The state House unveiled its $3.1 billion state construction budget proposal Monday, with some good news for the Olympic Peninsula, according to legislative aides.
The budget proposal includes $10 million for a wastewater treatment and reuse system in Carlsborg.
Projects in both Clallam and Jefferson counties are included in the proposal, and state Rep. Steve Tharinger (D–Sequim), who sits on the House Capital Budget committee, said he’ll work hard to make sure they remain in the final version.
“The capital budget is a job creation budget, because it involves construction,” Tharinger said. “Whether it’s new construction or renovations and repairs, it puts people to work in local communities and improves our local infrastructure.”
Tharinger said the inclusion of $2 million for Building 202 at Ford Worden State Park is important for improving higher education access in Jefferson County. The project involves renovating former military barracks at the state park into classroom space to be used by Peninsula College.
Rep. Kevin Van De Wege (D–Sequim), who co-chairs the Legislature’s Heritage Caucus, was pleased that several Heritage projects on the Olympic Peninsula made the final cut.
“Port Townsend’s historic library and the Jefferson County Courthouse will be able to get seismic retrofits, which will improve structural safety and ensure that they can continue to serve the community,” Van De Wege said.
A list of major projects that made the final cut into the House proposed budget include:
• $10 million for a wastewater treatment and reuse system in Carlsborg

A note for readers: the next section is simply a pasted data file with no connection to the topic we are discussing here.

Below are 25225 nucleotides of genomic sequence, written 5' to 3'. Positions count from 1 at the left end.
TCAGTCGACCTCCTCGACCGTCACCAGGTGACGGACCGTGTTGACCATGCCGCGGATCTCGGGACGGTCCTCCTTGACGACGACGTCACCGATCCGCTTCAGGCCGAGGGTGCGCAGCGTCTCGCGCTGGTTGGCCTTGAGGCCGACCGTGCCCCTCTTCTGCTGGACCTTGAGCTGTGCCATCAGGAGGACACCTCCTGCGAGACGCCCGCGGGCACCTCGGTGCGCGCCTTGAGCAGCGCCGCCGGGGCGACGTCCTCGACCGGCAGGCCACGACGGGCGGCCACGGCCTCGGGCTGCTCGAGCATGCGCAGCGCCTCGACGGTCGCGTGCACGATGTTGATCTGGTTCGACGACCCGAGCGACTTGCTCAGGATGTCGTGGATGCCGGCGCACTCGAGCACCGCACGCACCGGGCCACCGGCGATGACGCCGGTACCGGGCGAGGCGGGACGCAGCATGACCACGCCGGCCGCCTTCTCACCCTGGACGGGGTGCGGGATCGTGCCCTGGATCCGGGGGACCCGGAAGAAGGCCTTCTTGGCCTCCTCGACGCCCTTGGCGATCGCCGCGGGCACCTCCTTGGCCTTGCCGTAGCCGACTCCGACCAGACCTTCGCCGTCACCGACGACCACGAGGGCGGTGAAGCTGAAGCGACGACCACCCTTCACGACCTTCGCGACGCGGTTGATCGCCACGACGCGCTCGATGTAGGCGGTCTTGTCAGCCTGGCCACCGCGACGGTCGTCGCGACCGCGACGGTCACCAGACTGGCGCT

• $10 million for a wastewater system in Port Hadlock
• $2 million for Peninsula College/Building 202 at Fort Worden State Park
• $300,000 for roof rehabilitation and related seismic retrofit for the historic Jefferson County Courthouse.
• $375,000 for a seismic retrofit and restoration of the Port Townsend Carnegie Library building.
• $118,000 to the Schooner Martha Foundation, to fund restoration of the historic vessel Martha.
• $52,000 to Serenity House of Clallam County, a non-profit organization providing emergency and transitional housing. The funds will help complete the final renovation phase of the Tempest Complex.
In all, Tharinger and Van De Wege say the Olympic Peninsula fared well in the House proposal.
“These are extremely lean times in state government, and there are many more worthy projects than there are dollars to pay for them,” Tharinger said. “We’re pleased that these projects will likely be able to move forward.”
The Senate will release its own Capital Budget proposal, and then the two chambers will work together on a compromise, which must be voted on before the end of the regular legislative session.
The session is scheduled to end April 24.